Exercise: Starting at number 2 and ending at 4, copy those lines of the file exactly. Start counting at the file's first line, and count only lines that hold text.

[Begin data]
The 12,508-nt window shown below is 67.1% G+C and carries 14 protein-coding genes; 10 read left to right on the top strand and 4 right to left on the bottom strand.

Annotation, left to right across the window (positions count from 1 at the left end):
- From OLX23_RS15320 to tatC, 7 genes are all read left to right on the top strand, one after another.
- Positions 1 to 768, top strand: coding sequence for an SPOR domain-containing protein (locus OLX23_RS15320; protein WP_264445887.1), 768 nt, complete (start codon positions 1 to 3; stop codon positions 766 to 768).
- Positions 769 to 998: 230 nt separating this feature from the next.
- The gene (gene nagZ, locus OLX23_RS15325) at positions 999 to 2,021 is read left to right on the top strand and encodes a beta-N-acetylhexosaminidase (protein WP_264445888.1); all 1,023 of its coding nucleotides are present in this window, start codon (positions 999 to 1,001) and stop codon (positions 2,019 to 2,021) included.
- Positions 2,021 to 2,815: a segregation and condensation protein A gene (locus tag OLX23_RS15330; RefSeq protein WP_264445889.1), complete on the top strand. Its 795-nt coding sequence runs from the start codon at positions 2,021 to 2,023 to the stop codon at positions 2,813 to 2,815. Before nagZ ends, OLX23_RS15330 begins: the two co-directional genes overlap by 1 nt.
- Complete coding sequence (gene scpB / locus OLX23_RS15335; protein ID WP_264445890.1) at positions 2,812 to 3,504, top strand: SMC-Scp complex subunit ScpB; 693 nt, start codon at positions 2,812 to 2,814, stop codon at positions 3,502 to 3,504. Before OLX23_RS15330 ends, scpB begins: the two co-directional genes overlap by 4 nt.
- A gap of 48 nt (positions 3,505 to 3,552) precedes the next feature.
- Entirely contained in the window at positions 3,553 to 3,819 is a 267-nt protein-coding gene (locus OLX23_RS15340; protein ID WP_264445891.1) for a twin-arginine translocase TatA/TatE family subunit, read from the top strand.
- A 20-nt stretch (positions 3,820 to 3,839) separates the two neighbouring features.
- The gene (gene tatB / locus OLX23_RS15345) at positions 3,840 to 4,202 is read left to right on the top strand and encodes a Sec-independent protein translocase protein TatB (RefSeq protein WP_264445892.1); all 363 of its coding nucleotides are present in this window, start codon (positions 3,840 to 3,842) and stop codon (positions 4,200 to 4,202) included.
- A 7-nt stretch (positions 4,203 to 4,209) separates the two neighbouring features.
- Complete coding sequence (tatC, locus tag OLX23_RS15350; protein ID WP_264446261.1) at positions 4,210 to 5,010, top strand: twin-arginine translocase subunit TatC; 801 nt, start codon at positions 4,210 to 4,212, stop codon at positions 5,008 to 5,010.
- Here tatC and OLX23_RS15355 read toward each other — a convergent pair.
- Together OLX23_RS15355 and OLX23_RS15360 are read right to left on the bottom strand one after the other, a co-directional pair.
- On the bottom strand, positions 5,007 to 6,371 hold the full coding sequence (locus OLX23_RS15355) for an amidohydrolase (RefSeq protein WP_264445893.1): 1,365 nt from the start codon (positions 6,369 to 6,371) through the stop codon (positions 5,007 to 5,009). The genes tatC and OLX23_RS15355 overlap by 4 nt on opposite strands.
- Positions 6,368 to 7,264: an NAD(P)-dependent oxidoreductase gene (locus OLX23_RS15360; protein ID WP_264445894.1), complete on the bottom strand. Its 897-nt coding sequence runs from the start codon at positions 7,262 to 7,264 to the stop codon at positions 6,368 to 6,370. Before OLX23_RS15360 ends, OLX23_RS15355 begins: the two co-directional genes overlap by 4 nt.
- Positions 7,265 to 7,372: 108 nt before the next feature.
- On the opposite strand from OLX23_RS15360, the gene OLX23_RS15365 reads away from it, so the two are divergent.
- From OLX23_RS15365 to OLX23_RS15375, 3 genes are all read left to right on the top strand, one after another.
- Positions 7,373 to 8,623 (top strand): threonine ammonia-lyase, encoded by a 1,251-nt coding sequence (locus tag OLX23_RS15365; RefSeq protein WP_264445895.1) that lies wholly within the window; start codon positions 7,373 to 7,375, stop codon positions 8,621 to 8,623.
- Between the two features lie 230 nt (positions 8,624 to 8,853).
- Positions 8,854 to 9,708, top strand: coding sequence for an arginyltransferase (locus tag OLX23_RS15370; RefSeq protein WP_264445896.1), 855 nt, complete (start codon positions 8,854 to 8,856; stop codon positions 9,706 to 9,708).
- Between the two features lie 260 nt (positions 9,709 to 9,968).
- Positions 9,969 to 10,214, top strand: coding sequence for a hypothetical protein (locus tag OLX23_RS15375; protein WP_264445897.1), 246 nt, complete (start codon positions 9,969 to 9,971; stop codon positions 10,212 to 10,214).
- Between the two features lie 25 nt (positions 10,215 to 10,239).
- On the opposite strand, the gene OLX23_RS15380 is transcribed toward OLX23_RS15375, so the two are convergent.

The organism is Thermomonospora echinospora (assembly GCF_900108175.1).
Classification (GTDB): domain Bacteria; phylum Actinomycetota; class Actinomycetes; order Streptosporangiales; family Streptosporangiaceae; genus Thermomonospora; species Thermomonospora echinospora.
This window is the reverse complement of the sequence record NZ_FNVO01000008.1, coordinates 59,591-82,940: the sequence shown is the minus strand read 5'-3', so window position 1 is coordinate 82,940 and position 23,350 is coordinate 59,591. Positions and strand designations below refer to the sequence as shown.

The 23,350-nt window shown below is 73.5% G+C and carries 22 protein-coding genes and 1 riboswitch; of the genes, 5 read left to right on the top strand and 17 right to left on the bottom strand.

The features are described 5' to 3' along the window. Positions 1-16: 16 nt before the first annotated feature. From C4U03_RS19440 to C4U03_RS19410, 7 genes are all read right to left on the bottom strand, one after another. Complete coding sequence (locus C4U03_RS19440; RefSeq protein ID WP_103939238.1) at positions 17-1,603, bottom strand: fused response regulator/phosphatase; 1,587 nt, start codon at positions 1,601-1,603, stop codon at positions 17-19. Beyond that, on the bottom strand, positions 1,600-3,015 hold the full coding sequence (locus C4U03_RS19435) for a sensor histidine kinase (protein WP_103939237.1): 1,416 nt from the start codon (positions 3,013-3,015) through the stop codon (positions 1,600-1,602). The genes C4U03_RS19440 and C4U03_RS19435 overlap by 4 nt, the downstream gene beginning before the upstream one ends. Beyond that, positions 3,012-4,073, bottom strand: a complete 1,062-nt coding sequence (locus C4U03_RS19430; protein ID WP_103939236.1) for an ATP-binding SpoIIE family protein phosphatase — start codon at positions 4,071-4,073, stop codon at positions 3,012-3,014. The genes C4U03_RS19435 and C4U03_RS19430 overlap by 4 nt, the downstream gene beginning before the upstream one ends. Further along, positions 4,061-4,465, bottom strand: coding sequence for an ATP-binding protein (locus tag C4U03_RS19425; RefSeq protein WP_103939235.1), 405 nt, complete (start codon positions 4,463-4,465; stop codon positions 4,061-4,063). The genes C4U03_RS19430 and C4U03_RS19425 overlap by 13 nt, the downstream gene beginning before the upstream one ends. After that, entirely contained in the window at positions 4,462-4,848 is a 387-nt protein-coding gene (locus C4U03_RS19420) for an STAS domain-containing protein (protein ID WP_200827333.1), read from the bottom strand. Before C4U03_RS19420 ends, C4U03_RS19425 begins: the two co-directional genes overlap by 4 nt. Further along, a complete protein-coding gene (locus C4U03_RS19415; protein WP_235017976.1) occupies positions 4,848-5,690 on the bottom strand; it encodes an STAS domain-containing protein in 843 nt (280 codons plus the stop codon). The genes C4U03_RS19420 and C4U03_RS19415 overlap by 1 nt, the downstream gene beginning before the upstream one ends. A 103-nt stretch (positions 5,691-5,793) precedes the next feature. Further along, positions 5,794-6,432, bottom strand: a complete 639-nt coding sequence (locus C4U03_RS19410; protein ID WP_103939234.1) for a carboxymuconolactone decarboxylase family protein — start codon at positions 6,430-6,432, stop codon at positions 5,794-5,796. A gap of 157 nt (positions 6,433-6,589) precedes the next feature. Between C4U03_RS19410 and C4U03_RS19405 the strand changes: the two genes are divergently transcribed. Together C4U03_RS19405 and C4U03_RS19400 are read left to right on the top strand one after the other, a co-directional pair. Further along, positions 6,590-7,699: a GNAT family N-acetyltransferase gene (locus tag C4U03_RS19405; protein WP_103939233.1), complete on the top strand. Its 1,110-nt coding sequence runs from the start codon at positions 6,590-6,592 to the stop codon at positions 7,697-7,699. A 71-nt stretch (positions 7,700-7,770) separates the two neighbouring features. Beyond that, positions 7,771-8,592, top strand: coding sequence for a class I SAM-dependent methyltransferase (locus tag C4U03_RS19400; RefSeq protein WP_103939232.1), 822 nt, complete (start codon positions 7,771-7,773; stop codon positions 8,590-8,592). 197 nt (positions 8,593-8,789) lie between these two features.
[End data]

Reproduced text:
Annotation, left to right across the window (positions count from 1 at the left end):
- From OLX23_RS15320 to tatC, 7 genes are all read left to right on the top strand, one after another.
- Positions 1 to 768, top strand: coding sequence for an SPOR domain-containing protein (locus OLX23_RS15320; protein WP_264445887.1), 768 nt, complete (start codon positions 1 to 3; stop codon positions 766 to 768).